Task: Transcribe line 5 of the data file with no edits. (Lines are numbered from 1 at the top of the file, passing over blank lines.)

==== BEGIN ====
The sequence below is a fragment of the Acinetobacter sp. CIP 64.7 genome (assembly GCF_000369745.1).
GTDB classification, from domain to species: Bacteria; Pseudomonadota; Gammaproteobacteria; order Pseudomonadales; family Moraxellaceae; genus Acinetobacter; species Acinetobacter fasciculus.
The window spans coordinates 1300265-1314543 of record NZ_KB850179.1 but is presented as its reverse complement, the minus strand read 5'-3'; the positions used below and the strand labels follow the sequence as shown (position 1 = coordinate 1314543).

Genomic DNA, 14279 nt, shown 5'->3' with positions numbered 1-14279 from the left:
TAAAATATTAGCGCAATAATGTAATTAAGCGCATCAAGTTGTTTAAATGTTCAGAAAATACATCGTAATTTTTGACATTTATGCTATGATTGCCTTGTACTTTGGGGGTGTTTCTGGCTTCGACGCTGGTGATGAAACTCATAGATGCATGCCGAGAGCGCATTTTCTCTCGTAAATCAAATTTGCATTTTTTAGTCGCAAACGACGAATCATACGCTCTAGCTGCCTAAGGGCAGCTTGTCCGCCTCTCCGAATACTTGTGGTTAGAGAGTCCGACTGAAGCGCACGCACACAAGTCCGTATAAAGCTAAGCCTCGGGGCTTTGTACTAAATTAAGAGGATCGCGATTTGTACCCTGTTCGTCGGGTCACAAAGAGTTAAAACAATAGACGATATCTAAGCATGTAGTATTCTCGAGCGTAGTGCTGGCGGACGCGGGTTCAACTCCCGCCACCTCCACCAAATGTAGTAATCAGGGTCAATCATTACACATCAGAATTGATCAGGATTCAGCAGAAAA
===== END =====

TAAAATATTAGCGCAATAATGTAATTAAGCGCATCAAGTTGTTTAAATGTTCAGAAAATACATCGTAATTTTTGACATTTATGCTATGATTGCCTTGTACTTTGGGGGTGTTTCTGGCTTCGACGCTGGTGATGAAACTCATAGATGCATGCCGAGAGCGCATTTTCTCTCGTAAATCAAATTTGCATTTTTTAGTCGCAAACGACGAATCATACGCTCTAGCTGCCTAAGGGCAGCTTGTCCGCCTCTCCGAATACTTGTGGTTAGAGAGTCCGACTGAAGCGCACGCACACAAGTCCGTATAAAGCTAAGCCTCGGGGCTTTGTACTAAATTAAGAGGATCGCGATTTGTACCCTGTTCGTCGGGTCACAAAGAGTTAAAACAATAGACGATATCTAAGCATGTAGTATTCTCGAGCGTAGTGCTGGCGGACGCGGGTTCAACTCCCGCCACCTCCACCAAATGTAGTAATCAGGGTCAATCATTACACATCAGAATTGATCAGGATTCAGCAGAAAA